Seems like the windows controls are in the wrong place, or at least not correctly ordered. Hope this won’t be the default theme as that would be annoying.
And with this, a comparatively innocuous first comment on the new artwork for Ubuntu 10.04, a veritable shitstorm of criticism has rolled across the web — making it all the way back to my favourite Linux podcast, where I first heard about it at length.
The chronology of notable events goes something like this…
March 3rd: The new artwork is announced by Alan Pope (aka Popey) & Jono Bacon in the UK, and in North America by Ars Technica. That same day the kbps blog is (near as I can tell) the first to cry foul on the new window-button placement, drawing a direct comparison to Mac OS X — tantamount to heresy for Linux users.
March 5th: A solution to get the window buttons back where they belong is posted by Daviey. It’s not a trivial thing to do.
March 10th: Ivanka Majik is the first person from the Ubuntu design team to respond to the window buttons issue, a full calendar week after the first posted complaint. Hot on her heels is Mark Shuttleworth himself, replying to a filed bug on Launchpad:
The issue is not a bug, it’s a difference of opinion on what is the best result. We may change it, or we may hold it.
March 12th: Scott Ritchie, another Ubuntu designer, speaks his mind on the window buttons, and makes the screen grab above available for me to use in this post. W00t!
March 17th: Shuttleworth again on Launchpad:
No. This is not a democracy. Good feedback, good data, are welcome. But we are not voting on design decisions.
The shitstorm kicks into high gear.
To OS X and Windows users this may all seem very strange — not the bitching about the OS, but the idea that users could have any say about it in the first place. And that a CEO of a major software company would reply on a message board. Multiple times.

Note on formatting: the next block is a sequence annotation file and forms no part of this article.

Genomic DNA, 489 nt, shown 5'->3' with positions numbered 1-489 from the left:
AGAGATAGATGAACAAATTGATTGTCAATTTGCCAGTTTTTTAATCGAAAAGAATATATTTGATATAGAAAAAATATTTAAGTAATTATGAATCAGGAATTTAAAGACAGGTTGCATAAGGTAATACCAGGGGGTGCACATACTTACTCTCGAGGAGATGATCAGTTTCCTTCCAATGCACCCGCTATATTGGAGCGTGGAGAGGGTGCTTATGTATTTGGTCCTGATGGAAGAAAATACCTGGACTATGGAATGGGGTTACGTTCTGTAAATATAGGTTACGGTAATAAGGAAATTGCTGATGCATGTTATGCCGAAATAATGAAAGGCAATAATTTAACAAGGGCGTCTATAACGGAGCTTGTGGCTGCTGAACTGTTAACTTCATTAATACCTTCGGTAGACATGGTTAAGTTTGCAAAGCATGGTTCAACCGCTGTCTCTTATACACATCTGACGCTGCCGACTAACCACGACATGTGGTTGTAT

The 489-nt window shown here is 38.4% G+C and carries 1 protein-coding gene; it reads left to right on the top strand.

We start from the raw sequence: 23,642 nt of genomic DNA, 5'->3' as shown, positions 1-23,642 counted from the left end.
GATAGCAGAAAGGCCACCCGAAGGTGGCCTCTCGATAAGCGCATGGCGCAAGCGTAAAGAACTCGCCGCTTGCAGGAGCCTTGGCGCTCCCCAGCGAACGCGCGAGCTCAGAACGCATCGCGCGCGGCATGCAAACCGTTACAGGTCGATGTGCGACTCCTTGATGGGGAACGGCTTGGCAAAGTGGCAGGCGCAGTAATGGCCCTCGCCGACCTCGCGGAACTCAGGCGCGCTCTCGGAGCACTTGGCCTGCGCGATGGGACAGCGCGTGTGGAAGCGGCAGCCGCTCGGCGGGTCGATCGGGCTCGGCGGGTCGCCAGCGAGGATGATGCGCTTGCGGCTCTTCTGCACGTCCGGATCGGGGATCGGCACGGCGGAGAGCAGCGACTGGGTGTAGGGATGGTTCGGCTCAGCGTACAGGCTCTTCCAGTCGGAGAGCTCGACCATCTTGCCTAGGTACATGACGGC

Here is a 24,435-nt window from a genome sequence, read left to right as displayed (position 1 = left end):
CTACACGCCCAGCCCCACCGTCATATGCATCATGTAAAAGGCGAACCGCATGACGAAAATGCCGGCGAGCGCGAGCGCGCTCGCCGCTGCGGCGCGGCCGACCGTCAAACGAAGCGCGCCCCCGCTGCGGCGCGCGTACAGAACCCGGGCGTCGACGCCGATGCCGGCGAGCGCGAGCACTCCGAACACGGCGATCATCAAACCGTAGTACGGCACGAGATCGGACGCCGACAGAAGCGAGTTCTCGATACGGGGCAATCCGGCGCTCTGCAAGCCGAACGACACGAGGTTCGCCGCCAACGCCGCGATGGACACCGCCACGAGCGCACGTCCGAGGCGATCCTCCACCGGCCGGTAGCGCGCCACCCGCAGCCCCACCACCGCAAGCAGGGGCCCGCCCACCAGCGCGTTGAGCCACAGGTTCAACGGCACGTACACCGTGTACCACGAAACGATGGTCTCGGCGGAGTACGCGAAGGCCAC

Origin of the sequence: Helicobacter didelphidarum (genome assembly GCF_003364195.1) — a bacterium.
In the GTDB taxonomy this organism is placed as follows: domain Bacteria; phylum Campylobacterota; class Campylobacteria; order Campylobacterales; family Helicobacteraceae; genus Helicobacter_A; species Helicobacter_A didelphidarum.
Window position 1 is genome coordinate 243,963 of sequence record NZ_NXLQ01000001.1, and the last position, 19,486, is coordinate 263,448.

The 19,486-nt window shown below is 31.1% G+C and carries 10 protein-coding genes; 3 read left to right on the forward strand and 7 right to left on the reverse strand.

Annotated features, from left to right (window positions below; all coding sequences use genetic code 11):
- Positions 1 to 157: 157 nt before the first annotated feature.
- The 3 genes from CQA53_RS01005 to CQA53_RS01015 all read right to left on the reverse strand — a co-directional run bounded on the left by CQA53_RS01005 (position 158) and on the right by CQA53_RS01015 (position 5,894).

The answer can be found in a famous essay from late in the last century, now showing its age a bit but quite revolutionary for its time. It’s Eric Raymond’s The Cathedral and the Bazaar — you can still read the original online like I did, or I can just give you the gist of it here:
The Cathedral would be very much like Apple, going to extreme lengths to protect the secrecy of their covert opps, then summoning the unquestioning masses to foist new products upon them, as in: “Snow Leopard: No new features. $29.99!”
Torvalds’s style of development — release early and often, delegate everything you can, be open to the point of promiscuity — came as a surprise. No quiet, reverent cathedral-building here — rather, the Linux community seemed to resemble a great babbling bazaar of differing agendas and approaches out of which a coherent and stable system could seemingly emerge only by a succession of miracles.
Yet the rise of Linux and this very essay are credited for persuading Netscape to go open-source, paving the way for the Mozilla Foundation and ultimately the Firefox browser. You are using Firefox to read this on a desktop computer, aren’t you? If not, let’s fix that right away…
So with Linux, the line between developer and user is blurred enough that if you’re not happy with a particular distribution you can roll your own. Some forward-thinking software makers will even help you with that.
Given this collaborative environment you can hopefully now see why this window button debacle is such a big deal. As much as anything its about the community not having a say, when having a say is precisely what makes this community so unique.
My two cents?
I’ve read from a couple of sources that the buttons needed to be moved because system notifications were getting in the way of window navigation. I’d venture a guess that the Ubuntu-specific ordering of the buttons — that is, from left to right:
(1) Maximize (2) minimize (3) close, as opposed to OS X’s (1) close (2) minimize (3) maximize…
Was done as a purely pragmatic move to keep Apple’s army of legal drones at bay.
That said, I also think that the new window buttons suck. What do you think?